A memorandum of understanding (MOU) between the two companies will be signed in early March, Sauer said.
The MOU would include partnership in seven projects and two cooperation agreements, Sauer said. New investments by Petrobras and its partners in Bolivia, including YPFB, could reach US$5bn in the next 5-6 years, Petrobras said in a statement.
"Petrobras will invest if the projects make business sense," said Sauer. "YPFB wants to increase exploration and production of gas and oil in the country and being a preferential partner in such a promising region is advantageous."
Gas transport, distribution, oil refining and biodiesel projects will be included in the MOU, the company said in the statement. Workgroups have been set up to study each of these projects.
"Bolivia's new government is interested in increasing investments in the country but also wants to increase the benefits for the country," Sauer said referring to last year's approval by Bolivia's congress of a new law that increases royalties and taxes.
Bolivia's new President Evo Morales has said his government could take over oil companies' assets in the country, which was understood to include Petrobras' two refineries there.
According to Sauer, however, negotiations between the Brazilian and Bolivian governments have led to a decision to form an association between the two in the operation of refineries.
Petrobras controls the 40,000 barrels a day (b/d) Gualberto Villarrolel and the 20,000b/d Guilhermo Elder Bell refineries.
The MOU will also include a US$1bn petrochemicals complex on the Brazilian-Bolivian border and gas-fired power generation projects, the statement said, without giving details.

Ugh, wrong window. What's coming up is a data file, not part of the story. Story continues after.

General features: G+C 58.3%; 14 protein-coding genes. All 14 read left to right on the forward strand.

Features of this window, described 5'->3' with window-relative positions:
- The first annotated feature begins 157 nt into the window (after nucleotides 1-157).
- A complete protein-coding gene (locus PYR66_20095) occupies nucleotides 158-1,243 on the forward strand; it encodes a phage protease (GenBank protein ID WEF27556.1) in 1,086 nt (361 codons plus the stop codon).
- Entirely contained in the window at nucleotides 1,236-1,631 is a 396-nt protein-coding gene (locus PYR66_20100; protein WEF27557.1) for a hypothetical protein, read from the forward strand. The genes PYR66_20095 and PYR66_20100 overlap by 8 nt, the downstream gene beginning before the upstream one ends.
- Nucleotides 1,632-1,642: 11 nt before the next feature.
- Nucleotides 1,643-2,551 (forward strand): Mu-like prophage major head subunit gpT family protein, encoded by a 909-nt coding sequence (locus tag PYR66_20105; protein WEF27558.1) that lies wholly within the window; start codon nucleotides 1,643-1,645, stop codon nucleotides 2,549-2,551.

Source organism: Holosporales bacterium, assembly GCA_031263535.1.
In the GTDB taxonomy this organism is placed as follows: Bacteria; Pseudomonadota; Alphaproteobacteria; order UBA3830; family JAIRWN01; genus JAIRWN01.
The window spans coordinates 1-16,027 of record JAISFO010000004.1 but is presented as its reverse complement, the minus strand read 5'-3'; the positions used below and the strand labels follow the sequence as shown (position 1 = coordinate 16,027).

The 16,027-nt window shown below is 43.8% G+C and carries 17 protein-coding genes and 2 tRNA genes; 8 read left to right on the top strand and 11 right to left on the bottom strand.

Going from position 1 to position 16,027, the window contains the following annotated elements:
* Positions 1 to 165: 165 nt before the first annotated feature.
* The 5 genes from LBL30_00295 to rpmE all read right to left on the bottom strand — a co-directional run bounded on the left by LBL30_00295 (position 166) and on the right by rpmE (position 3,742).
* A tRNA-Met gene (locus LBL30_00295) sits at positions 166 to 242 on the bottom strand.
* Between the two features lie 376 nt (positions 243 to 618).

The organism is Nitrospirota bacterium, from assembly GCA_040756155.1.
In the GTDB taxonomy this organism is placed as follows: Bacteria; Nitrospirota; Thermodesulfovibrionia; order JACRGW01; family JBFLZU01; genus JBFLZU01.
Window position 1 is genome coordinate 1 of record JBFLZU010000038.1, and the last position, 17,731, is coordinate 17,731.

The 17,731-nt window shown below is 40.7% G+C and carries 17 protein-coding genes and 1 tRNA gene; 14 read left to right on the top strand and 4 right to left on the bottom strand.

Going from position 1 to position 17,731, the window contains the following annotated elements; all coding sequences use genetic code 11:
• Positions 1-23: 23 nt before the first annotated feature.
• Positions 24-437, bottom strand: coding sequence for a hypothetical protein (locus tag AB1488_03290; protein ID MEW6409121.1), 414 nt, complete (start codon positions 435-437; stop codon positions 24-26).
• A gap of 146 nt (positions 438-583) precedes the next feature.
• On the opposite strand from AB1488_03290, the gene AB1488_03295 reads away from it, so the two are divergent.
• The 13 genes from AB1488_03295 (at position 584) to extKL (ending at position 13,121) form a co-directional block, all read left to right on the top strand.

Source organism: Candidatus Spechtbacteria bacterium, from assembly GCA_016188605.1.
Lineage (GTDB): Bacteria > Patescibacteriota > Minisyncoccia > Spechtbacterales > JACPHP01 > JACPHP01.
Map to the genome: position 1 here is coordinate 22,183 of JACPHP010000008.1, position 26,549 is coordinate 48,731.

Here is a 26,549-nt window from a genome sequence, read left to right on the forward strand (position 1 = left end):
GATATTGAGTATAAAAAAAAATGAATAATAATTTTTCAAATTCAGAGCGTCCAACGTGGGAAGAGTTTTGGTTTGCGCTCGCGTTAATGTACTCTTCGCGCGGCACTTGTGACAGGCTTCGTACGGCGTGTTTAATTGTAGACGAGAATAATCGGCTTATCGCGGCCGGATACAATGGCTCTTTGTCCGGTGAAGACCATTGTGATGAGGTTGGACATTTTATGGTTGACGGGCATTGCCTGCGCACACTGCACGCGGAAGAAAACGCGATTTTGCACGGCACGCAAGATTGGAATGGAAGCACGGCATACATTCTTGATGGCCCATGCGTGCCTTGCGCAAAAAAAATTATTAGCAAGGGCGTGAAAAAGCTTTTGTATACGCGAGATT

Petrobras will also sign cooperation agreements for the development of the natural gas retail market in Bolivia and the training of personnel at YPFB's gas transport company Transbolivia.
"The cooperation agreement includes the training of Transbolivia workers in Petrobras' training center," Sauer said. "Having trained personnel is good for business."
Sauer also defended Petrobras' decision to hike wholesale gas prices in Brazil by 18% since the fourth quarter of 2005. He said the increase aims to account for increases in international oil prices and is based on an import agreement signed with Bolivia in 1999.
Brazil imports some 27 million cubic meters a day (Mm3/d) of natural gas from Bolivia through the Petrobras controlled 3,000km Brazil-Bolivia gas pipeline. Gas consumption in Brazil tops 40Mm3/d.
According to Sauer, Petrobras currently pays some US$5 per million British Thermal Units for the gas.
"This is about US$28 a barrel of oil equivalent, well below international prices around US$60 a barrel [of oil equivalent]," he said.
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